Battery-farmed eggs less popular with French consumers
Most hens’ eggs bought in France today do not come from battery-farmed hens for the first time ever, as consumer habits shift towards eggs from free-range and organic farms.
According to new figures, 52% of eggs sold in French supermarkets are now from what is called “alternative” eggs, such as those from organic farms; hens raised in barns but with access to the outside air; or hens that are free range and permitted to live outside.
In contrast, battery-farmed hens are usually kept in small cages indoors, and never allowed space to roam around or go outside.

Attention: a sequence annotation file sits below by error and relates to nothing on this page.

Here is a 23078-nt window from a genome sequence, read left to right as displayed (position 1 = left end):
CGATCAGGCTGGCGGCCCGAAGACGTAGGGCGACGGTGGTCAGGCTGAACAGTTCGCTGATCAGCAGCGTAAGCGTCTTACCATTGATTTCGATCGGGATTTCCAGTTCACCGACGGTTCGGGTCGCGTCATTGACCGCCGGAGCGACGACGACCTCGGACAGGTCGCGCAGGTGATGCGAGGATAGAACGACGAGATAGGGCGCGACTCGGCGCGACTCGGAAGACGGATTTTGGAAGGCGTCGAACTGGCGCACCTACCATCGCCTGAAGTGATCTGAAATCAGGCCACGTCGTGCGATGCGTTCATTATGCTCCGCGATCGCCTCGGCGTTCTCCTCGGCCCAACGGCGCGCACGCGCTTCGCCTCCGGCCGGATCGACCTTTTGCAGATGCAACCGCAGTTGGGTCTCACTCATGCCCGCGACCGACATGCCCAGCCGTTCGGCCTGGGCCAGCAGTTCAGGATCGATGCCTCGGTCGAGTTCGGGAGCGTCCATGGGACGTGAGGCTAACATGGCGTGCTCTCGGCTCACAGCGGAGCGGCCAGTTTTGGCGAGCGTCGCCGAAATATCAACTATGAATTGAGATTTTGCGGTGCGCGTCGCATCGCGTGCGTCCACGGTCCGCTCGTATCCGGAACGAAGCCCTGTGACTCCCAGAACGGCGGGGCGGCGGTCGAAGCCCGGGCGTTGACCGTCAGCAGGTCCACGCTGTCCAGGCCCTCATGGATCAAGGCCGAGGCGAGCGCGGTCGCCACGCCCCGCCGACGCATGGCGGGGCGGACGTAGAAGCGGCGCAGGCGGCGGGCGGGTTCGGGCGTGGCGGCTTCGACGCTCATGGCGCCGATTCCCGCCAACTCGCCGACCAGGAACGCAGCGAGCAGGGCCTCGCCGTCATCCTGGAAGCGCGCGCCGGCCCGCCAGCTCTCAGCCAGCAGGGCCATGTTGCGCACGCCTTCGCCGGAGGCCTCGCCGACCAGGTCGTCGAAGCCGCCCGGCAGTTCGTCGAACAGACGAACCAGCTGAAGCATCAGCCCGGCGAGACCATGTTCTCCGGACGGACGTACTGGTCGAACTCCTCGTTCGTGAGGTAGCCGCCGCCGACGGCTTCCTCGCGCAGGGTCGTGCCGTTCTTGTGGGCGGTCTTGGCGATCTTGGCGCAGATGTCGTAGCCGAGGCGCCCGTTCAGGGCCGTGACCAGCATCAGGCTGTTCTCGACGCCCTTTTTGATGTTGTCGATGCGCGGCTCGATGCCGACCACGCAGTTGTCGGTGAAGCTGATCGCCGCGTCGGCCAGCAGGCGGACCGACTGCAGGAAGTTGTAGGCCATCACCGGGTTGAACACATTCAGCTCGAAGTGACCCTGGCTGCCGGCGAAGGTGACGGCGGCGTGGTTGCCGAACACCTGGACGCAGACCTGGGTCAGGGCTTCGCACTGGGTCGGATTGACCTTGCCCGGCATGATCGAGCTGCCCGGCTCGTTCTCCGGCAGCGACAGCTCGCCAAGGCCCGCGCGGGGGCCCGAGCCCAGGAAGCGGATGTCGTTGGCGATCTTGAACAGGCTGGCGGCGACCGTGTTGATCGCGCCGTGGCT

Animal welfare groups argue that this is cruel to the animals and can lead to malformations, pain, and sores for the hens, which they say can in turn lead to lower-quality eggs.
Some supermarkets have already banned battery-farmed eggs from their shelves.
Removing all battery-farmed eggs from France was a campaign promise for President Emmanuel Macron.
During a speech on the state of French food in October 2017, he said: “When I said, during the campaign, that eggs sold to consumers would only be from free-range farms by 2022, it is because we can also reach this goal together.”
The sector has since pledged to ensure that, within the next three years, at least 50% of hens in France are not battery-farmed.
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